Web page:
Basing in practice.

The desire to cover so many bases, of course, also comes with disadvantages. For one thing, the fact that the book addresses topics from absolute basics (such as the variety of brushes) to things that require advanced skills (such as the chapter on skintones) makes it hard to clearly define a core audience for the book. This can be interpreted in a positive way as I have above - that the book has something for everyone. But it also will make it hard for someone buying the book to feel fully satisfied with the book-as-a-whole. For another, since so much ground has to be covered, some of the individual topics are necessarily dealt with in some brevity. For instance, I generally like the book's discussion on basing, especially because it includes a few thoughts and guideline on composition and basing principles. But a single chapter simply cannot do justice to a vast and multifaceted topic such as basing. Maybe it would have been better to reserve a full, fourth volume on basing, and vignette/diorama building, which could have gone more in-depth on composition, materials and how-tos.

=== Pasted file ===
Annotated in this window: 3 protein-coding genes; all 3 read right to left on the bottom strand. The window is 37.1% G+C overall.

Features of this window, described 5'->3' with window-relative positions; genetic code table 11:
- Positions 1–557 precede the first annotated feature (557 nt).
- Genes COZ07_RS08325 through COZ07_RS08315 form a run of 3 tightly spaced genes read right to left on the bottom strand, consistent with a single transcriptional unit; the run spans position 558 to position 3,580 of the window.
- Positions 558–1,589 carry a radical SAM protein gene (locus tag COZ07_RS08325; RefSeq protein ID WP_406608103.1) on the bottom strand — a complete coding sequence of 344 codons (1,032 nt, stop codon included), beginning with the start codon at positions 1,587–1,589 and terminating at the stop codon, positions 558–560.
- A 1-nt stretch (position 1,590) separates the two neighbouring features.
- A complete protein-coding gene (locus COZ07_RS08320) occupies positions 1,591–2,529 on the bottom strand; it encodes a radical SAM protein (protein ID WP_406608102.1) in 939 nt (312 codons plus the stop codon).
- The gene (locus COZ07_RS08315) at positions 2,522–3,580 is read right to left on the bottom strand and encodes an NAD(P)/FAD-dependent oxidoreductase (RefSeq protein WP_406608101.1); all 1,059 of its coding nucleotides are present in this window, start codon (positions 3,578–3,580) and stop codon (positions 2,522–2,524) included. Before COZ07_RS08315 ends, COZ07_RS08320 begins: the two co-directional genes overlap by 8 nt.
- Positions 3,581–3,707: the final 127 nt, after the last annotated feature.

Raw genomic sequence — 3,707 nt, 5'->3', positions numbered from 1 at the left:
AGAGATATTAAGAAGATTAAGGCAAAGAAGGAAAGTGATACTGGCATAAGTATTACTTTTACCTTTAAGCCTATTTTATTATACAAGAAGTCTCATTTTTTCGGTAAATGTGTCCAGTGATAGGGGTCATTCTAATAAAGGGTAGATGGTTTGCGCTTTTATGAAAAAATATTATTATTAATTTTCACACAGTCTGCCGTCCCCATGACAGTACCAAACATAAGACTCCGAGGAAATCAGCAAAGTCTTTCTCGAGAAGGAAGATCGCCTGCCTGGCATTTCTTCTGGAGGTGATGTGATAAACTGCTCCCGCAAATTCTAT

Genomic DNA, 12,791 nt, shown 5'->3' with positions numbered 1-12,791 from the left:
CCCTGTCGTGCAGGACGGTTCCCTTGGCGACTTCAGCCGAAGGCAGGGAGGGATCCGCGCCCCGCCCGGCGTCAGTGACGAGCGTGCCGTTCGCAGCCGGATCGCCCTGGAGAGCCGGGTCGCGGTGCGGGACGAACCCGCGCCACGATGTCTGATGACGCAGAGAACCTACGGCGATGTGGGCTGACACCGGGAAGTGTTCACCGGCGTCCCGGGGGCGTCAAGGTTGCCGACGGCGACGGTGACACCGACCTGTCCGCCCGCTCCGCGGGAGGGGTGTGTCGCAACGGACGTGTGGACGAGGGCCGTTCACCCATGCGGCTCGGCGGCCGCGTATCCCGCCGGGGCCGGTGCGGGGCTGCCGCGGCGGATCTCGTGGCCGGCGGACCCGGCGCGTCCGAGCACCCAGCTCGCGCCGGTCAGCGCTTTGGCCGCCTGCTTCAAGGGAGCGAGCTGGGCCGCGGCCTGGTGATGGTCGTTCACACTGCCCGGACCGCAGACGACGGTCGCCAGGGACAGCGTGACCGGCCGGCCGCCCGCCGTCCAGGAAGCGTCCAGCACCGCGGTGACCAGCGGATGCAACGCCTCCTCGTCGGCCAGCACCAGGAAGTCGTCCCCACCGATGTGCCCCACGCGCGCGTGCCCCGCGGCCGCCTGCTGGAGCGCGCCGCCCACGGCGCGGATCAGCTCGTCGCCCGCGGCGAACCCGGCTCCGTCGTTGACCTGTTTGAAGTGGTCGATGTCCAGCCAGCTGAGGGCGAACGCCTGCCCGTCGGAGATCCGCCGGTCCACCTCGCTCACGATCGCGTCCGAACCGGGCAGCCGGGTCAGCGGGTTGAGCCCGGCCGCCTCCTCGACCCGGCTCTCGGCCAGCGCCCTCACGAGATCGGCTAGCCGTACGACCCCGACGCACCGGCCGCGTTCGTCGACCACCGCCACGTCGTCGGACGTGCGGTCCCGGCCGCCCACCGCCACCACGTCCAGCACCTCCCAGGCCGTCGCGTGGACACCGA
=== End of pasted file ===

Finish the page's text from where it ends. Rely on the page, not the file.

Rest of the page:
An excerpt of the beautiful gallery that closes the book.

Summing up, I would say that the book will be most beneficial for beginners. For 29,50 Euros suggested retail price you get a lot of content, presented in an attractive and systematic way. For advanced painters, I think the skintone chapter will be most interesting - but a single chapter might be too little to warrant buying the whole book. And, of course, those wanting to complete their Encyclopedia collection will have to grab a copy, in any case :-D

Thanks for reading. As always, let me know, in the comments, if you have questions. Talk to you soon.

Best, D.

Project diary: 1177 B.C. - 03

by David

Hey all,